FORT BRAGG, N.C. (Feb. 15, 2013) -- In 2007, and in the wake of abuse allegations at the former Walter Reed Army Medical Center, then President George W. Bush called for a commission to ensure of the proper care and processing of the nation's wounded veterans.

The commission led to the analysis and revamping of veteran's healthcare system and included a closer look and integration between the Department of Defense and the U.S. Department of Veterans' Affairs to create the Integrated Disability Evaluation System, or IDES. The system streamlined the process of treatment and transitioning for wounded veterans.

According to Lt. Col. Arthur I. Campbell, chief, Department of Deployment Health at Womack Army Medical Center, and director of IDES at Fort Bragg, the system differs from the DOD, and particularly the Army's, way of doing business in the past.

"IDES is a presidentially mandated process created in 2007 following issues which emerged at WRAMC, which combines the medical evaluation board/physical evaluation board, or MEB, with the Veteran's Administration Compensation and Pension and Disability Rating Activity Site in order to evaluate (and rate/compensate as applicable) every medical condition a Soldier has had during their entire length of service," Campbell explained.

"In the legacy MEB system (pre-IDES), Soldiers would be evaluated and compensated by DOD only for their service-disqualifying medical conditions," he continued. "They would then separate and file a claim with the VA in order to be evaluated and compensated as applicable, for all other (non-service-disqualifying) medical conditions. This process could take one to two years to accomplish."

Campbell said that by integrating the VA with DOD, which means housing and supporting VA medical providers and administrative staff within the medical treatment facilities, Soldiers are rated for all conditions and receive appropriate compensation and benefits within 30 days of separation from service.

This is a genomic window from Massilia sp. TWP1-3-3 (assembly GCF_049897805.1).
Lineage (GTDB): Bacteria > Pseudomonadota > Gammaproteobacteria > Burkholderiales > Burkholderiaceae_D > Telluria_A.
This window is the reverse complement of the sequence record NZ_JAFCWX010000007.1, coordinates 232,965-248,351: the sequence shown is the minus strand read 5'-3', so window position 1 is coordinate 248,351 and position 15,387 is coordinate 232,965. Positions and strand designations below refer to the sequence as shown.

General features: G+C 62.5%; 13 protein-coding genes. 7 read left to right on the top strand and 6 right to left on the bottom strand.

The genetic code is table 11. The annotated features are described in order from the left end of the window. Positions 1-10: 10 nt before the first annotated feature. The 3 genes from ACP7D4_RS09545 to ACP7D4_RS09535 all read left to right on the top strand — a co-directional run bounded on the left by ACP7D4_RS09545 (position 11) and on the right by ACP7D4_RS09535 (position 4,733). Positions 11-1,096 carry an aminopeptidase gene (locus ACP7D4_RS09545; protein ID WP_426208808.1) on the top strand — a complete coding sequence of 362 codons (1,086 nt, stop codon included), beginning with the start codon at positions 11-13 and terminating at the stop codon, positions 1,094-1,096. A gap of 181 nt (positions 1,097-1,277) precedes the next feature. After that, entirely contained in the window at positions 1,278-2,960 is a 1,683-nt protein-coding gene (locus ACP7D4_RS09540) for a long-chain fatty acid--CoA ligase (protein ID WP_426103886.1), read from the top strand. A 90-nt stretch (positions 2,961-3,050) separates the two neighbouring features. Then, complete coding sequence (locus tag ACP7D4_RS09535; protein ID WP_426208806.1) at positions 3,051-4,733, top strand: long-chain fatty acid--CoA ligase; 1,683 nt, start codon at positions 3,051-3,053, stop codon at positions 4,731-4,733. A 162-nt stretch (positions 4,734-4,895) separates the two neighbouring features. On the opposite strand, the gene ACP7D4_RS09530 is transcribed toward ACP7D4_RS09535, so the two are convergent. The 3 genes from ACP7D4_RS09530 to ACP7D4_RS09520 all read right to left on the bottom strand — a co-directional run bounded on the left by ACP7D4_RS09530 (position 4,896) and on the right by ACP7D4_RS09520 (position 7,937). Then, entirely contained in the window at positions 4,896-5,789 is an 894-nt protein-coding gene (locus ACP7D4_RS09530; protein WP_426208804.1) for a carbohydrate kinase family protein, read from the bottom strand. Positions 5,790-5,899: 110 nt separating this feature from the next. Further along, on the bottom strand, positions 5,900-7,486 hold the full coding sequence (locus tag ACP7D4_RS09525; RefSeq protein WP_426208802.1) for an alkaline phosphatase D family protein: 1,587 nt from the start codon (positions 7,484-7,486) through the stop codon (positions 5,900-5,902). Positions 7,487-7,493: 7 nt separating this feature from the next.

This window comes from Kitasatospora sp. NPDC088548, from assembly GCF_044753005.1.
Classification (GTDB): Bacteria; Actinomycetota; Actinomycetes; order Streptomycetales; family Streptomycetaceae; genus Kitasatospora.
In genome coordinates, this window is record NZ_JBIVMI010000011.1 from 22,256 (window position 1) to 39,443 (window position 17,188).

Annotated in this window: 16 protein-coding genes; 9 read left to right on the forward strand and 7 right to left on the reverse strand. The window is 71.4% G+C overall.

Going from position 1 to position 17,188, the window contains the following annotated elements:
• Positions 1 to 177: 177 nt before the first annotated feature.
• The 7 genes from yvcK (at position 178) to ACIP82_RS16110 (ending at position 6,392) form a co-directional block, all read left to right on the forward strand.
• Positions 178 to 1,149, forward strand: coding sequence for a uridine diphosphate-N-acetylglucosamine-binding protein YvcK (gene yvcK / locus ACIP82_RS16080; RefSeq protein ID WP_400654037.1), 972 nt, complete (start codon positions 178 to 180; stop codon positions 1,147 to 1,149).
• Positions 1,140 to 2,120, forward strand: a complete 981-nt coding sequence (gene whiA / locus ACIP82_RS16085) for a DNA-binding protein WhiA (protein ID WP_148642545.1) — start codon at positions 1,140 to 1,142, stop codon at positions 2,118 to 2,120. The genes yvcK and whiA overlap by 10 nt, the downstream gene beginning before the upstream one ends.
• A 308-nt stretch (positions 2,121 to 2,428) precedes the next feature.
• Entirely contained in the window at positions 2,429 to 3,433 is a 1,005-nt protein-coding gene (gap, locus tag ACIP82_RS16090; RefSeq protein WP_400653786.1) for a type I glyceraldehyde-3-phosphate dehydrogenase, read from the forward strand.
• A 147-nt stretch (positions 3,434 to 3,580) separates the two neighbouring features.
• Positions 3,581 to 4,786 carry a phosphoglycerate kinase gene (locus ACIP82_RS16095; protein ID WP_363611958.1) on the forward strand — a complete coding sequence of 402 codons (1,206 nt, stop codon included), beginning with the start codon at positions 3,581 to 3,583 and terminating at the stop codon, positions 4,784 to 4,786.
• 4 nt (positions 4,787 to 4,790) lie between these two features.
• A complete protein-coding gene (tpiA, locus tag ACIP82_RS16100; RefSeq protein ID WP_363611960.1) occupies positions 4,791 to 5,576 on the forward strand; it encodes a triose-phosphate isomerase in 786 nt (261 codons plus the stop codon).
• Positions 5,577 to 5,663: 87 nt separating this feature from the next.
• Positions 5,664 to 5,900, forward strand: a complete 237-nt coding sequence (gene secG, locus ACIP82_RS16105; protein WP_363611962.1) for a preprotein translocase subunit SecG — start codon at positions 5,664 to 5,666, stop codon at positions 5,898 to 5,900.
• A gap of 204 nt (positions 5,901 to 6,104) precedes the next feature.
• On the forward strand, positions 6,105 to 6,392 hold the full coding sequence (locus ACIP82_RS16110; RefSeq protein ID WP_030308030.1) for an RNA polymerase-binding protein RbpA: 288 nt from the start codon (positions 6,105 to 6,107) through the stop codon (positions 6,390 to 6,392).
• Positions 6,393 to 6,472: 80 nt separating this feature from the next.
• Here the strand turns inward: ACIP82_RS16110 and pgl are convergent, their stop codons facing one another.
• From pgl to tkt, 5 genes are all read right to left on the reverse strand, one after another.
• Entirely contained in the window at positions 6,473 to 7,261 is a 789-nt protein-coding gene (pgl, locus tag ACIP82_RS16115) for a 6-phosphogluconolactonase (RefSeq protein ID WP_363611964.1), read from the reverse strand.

"Additionally, this allows us to arrange follow-up appointments with the VA at the location where the veteran will live after separation in order to ensure continuity of care," Campbell added, pointing out the benefits to the Soldier. "While hugely beneficial to the Soldier, this process has caused the IDES process to be extended significantly. If completed to standard throughout, from the time of identification of service-disqualifying medical condition to separation from service, (it) is 295 days."

The IDES mandates that the DOD and VA work together for the benefit and convenience of veterans during and after their transitional process.

"DOD and local VA are co-located for the purposes of IDES only to provide the most convenience and efficiency of the process for Soldiers, so they are not traveling to VA medical centers any more than absolutely necessary. DOD has no operational control or authority over the VAMCs, which function precisely as they always have and follow all their own policies and procedures," Campbell said.

There is, however, extensive coordination and synchronization locally between the DOD and VA in order to ensure the process is as efficient and Soldier-centered as possible. Family members are strongly encouraged to attend as many of their Soldier's appointments and briefings as they would like, he added.

The medical evaluation board, which is the local phase of IDES, determines only if a Soldier's condition is or is not disqualifying for service, based on Army Regulation 40-501, Standards of Medical Fitness. The determination as to "fitness" (whether or not the Soldier will be medically separated from the service) occurs at the National Capital Region Physical Evaluation Board, or PEB.

Campbell pointed out that if a Soldier is found to be "unfit," the Soldier's case is then routed to Seattle to the disability rating activity site, where compensation is determined. The Seattle D-RAS is a purely DVA activity and is the same site where all veterans' disabilities are determined.